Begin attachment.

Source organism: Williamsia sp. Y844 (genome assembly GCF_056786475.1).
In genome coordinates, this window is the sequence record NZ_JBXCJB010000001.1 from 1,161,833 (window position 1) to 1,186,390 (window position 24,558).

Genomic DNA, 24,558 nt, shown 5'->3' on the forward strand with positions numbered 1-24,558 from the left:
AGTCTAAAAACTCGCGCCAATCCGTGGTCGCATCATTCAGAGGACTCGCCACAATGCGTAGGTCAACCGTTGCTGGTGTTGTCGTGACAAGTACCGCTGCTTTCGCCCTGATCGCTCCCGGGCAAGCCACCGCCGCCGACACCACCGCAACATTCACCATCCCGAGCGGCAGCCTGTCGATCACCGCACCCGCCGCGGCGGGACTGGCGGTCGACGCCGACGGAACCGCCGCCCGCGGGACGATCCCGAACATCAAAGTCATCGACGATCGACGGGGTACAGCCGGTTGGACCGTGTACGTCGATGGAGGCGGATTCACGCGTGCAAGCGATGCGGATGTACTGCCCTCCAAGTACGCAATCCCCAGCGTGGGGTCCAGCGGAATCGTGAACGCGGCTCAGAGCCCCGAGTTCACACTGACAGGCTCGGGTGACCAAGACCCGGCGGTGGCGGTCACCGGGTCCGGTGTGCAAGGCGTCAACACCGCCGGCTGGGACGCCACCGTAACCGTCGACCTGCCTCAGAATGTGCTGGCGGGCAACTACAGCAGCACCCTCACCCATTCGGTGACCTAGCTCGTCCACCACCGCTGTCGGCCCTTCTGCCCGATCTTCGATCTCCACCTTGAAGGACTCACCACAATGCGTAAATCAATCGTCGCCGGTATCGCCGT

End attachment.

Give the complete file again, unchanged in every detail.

Source organism: Williamsia sp. Y844 (genome assembly GCF_056786475.1).
In genome coordinates, this window is the sequence record NZ_JBXCJB010000001.1 from 1,161,833 (window position 1) to 1,186,390 (window position 24,558).

Genomic DNA, 24,558 nt, shown 5'->3' on the forward strand with positions numbered 1-24,558 from the left:
AGTCTAAAAACTCGCGCCAATCCGTGGTCGCATCATTCAGAGGACTCGCCACAATGCGTAGGTCAACCGTTGCTGGTGTTGTCGTGACAAGTACCGCTGCTTTCGCCCTGATCGCTCCCGGGCAAGCCACCGCCGCCGACACCACCGCAACATTCACCATCCCGAGCGGCAGCCTGTCGATCACCGCACCCGCCGCGGCGGGACTGGCGGTCGACGCCGACGGAACCGCCGCCCGCGGGACGATCCCGAACATCAAAGTCATCGACGATCGACGGGGTACAGCCGGTTGGACCGTGTACGTCGATGGAGGCGGATTCACGCGTGCAAGCGATGCGGATGTACTGCCCTCCAAGTACGCAATCCCCAGCGTGGGGTCCAGCGGAATCGTGAACGCGGCTCAGAGCCCCGAGTTCACACTGACAGGCTCGGGTGACCAAGACCCGGCGGTGGCGGTCACCGGGTCCGGTGTGCAAGGCGTCAACACCGCCGGCTGGGACGCCACCGTAACCGTCGACCTGCCTCAGAATGTGCTGGCGGGCAACTACAGCAGCACCCTCACCCATTCGGTGACCTAGCTCGTCCACCACCGCTGTCGGCCCTTCTGCCCGATCTTCGATCTCCACCTTGAAGGACTCACCACAATGCGTAAATCAATCGTCGCCGGTATCGCCGT